Polling suggests S.C. residents’ attitudes toward gambling are turning.
In an October 2014 Winthrop Poll, 47.3 percent of S.C. residents said they supported opening a limited number of gambling casinos. At that time, 47.3 percent opposed the idea.
Asked the same question this month – with no mention of how the revenue would be used – 54 percent of S.C. residents said they favor allowing casinos. Forty-two percent were against the idea. Three percent were unsure and 1 percent refused to answer.
Pledging to use casino revenues to fix roads increased support to 68 percent and reduced opposition to 30 percent.
“There’s been a seismic mind change over the last couple of years,” said Boyd Brown, a lobbyist who proposed legalizing casinos six years ago when he was a state legislator.
Casino backers say the poll numbers are encouraging. But they must persuade legislators to put the idea on the statewide ballot.
“Part of the Republican brand is free markets and getting the government to put decisions in the hands of its citizens,” Brown said. “This falls right in line with that ideology. All we’re asking, again, is to let the voters decide.”
Don’t count on that happening soon.
Some Republicans cast a wary eye at the poll results.
“After the last election, I don’t really have a great deal of confidence in polls,” Rep. Delleney said, referring to President Donald Trump’s surprise Election Day victory last November.
Delleney and Senate Majority Leader Massey also rebuffed calls to leave the decision up to the voters, noting South Carolina’s state government is a republic – not a democracy.
“People hire us to make those decisions,” Delleney said, referring to legislators. “That’s what we should do.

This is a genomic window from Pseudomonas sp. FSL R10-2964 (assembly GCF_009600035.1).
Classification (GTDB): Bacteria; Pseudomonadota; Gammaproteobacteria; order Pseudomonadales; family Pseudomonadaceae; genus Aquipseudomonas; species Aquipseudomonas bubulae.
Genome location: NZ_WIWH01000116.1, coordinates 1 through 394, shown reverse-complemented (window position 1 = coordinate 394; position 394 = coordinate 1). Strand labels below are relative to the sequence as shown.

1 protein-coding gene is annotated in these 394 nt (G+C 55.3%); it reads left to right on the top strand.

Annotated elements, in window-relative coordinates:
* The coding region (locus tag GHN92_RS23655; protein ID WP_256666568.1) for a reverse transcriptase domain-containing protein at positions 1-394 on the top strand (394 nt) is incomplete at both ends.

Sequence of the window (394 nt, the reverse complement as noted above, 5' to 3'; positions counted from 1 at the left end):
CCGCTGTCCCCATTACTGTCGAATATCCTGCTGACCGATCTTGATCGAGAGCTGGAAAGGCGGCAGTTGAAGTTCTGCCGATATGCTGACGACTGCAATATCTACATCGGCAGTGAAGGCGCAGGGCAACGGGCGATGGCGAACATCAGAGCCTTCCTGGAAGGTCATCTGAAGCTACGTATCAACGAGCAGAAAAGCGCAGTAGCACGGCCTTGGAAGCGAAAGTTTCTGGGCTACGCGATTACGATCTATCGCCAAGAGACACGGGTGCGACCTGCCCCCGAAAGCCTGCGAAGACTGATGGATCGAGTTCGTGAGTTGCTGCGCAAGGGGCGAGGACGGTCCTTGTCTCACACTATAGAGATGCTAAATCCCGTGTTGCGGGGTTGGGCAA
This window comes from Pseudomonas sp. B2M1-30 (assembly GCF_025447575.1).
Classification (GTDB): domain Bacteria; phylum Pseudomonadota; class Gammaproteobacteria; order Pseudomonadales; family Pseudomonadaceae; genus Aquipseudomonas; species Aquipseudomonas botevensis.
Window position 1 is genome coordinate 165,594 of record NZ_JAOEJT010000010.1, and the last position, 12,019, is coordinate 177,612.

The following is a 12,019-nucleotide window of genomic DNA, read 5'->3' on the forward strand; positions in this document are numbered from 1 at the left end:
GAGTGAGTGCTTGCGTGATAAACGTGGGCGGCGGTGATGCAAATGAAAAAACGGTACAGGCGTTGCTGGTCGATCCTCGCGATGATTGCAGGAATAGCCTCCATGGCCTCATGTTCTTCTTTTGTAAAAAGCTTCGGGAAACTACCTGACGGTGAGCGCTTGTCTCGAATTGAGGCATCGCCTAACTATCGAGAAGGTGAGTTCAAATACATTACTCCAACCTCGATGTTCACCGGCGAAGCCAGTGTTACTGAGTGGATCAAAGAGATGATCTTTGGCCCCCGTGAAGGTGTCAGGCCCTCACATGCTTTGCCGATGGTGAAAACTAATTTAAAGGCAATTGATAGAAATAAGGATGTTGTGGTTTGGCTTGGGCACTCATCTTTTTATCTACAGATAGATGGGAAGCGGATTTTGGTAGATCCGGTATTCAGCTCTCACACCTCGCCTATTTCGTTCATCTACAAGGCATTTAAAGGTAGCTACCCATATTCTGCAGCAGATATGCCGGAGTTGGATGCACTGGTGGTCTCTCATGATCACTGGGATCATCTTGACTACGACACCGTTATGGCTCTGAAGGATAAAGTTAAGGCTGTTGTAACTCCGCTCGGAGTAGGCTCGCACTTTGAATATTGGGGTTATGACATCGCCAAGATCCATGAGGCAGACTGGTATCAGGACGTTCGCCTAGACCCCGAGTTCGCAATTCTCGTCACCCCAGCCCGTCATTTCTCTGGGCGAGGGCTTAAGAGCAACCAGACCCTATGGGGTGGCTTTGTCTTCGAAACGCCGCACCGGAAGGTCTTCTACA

“We’re not California.”
A Winthrop Poll asked South Carolinians if they favored permitting a limited number of casinos in South Carolina? Here’s what they said:
Not sure/refused: 4%
Support was even stronger if the state revenues generated were earmarked to pay for roads and infrastructure.
Not sure/refused: 2%
SOURCE: Winthrop Poll
Report card for Haley
South Carolinians polled this month gave Nikki Haley a passing grade as the state’s 116th governor. Close to a B-, to be exact, according to the latest Winthrop Poll.
Asked to grade Haley’s job, 29 percent of S.C. residents – and 44 percent of GOP-learning respondents – gave the Republican an A. Thirty-two percent gave Haley a B, with 25 percent giving her a C, 7 percent giving her an D and 6 percent giving her an F.
Haley’s grade-point-average, on a 4.0 scale, came out to 2.76.
Republicans gave the now-U.S. ambassador to the United Nations a 3.24 GPA, while Democrats assigned her a 2.34 score.
SOURCE: Winthrop Poll
A fix for the state’s pension crisis?
S.C. residents say they prefer a combination of proposed fixes for the state’s ailing pension system, according to the latest Winthrop Poll.
Thirteen percent of S.C. residents want to solve the crisis by requiring state workers to pay more into the system from their paychecks.
Ten percent said the state should cut some service it now provides to cover the cost, and 10 percent advocate raising taxes to cover the shortfall.
But the majority – 56 percent – said they want a mix of at least two of those proposals.
Workers give more
Don’t know/not sure
SOURCE: Winthrop Poll